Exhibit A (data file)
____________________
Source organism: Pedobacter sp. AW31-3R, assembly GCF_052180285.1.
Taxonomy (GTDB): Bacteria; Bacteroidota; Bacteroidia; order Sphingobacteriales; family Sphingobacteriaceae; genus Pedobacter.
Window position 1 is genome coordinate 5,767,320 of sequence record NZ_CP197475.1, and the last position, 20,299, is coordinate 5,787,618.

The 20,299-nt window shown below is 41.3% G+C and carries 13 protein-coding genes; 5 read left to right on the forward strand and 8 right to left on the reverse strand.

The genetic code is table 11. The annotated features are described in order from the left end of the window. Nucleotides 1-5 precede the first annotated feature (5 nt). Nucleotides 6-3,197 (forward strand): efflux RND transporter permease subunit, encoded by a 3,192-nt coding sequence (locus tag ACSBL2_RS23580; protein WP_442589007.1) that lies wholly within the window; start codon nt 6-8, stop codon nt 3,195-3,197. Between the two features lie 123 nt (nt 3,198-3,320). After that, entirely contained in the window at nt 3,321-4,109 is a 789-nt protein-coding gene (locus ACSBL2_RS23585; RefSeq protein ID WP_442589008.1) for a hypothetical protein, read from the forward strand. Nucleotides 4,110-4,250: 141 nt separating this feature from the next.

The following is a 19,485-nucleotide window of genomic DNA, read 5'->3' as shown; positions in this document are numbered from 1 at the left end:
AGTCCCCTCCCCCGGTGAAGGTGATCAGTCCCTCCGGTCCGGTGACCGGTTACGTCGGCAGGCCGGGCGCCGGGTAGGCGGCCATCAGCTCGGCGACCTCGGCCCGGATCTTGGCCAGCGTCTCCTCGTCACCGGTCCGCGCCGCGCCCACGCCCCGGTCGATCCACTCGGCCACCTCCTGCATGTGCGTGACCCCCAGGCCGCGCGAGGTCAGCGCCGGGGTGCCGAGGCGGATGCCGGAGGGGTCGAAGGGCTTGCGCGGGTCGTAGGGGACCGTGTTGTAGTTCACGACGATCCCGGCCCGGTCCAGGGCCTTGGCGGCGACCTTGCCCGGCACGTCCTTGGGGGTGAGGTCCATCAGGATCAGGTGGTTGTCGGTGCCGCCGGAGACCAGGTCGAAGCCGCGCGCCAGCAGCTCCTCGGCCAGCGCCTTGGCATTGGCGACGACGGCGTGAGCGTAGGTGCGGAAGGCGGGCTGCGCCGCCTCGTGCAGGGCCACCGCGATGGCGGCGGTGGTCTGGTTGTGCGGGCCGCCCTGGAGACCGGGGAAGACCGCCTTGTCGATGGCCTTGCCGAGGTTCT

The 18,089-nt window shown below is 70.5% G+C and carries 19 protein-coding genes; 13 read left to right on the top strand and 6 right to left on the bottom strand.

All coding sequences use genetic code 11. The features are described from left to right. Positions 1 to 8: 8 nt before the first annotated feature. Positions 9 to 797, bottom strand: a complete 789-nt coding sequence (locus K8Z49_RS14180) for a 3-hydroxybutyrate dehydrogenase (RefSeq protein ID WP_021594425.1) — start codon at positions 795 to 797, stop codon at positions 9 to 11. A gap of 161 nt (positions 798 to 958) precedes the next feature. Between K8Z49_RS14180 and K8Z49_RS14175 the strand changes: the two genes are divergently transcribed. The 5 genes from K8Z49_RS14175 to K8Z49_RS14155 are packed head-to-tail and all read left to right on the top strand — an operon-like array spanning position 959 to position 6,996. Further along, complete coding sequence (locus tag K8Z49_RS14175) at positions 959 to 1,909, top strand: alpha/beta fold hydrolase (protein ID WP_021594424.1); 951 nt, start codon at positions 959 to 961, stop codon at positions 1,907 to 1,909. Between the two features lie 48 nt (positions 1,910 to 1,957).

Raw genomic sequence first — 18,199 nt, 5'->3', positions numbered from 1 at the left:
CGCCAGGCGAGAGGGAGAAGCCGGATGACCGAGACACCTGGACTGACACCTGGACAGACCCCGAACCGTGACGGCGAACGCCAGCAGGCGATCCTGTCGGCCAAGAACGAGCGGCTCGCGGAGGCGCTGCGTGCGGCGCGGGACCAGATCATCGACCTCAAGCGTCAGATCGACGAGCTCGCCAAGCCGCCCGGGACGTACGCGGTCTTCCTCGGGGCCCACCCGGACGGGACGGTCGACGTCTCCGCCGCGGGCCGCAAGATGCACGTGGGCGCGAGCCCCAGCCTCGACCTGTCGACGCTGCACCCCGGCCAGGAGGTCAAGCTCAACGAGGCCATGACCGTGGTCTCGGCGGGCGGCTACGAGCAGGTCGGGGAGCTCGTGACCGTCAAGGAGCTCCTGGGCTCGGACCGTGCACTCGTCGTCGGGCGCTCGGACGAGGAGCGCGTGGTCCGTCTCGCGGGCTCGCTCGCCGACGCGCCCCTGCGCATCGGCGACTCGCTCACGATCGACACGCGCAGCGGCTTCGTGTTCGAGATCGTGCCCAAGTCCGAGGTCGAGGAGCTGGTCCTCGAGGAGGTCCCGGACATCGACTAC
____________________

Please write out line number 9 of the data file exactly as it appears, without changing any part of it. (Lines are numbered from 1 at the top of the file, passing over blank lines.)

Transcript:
All coding sequences use genetic code 11. The features are described from left to right. Positions 1 to 8: 8 nt before the first annotated feature. Positions 9 to 797, bottom strand: a complete 789-nt coding sequence (locus K8Z49_RS14180) for a 3-hydroxybutyrate dehydrogenase (RefSeq protein ID WP_021594425.1) — start codon at positions 795 to 797, stop codon at positions 9 to 11. A gap of 161 nt (positions 798 to 958) precedes the next feature. Between K8Z49_RS14180 and K8Z49_RS14175 the strand changes: the two genes are divergently transcribed. The 5 genes from K8Z49_RS14175 to K8Z49_RS14155 are packed head-to-tail and all read left to right on the top strand — an operon-like array spanning position 959 to position 6,996. Further along, complete coding sequence (locus tag K8Z49_RS14175) at positions 959 to 1,909, top strand: alpha/beta fold hydrolase (protein ID WP_021594424.1); 951 nt, start codon at positions 959 to 961, stop codon at positions 1,907 to 1,909. Between the two features lie 48 nt (positions 1,910 to 1,957).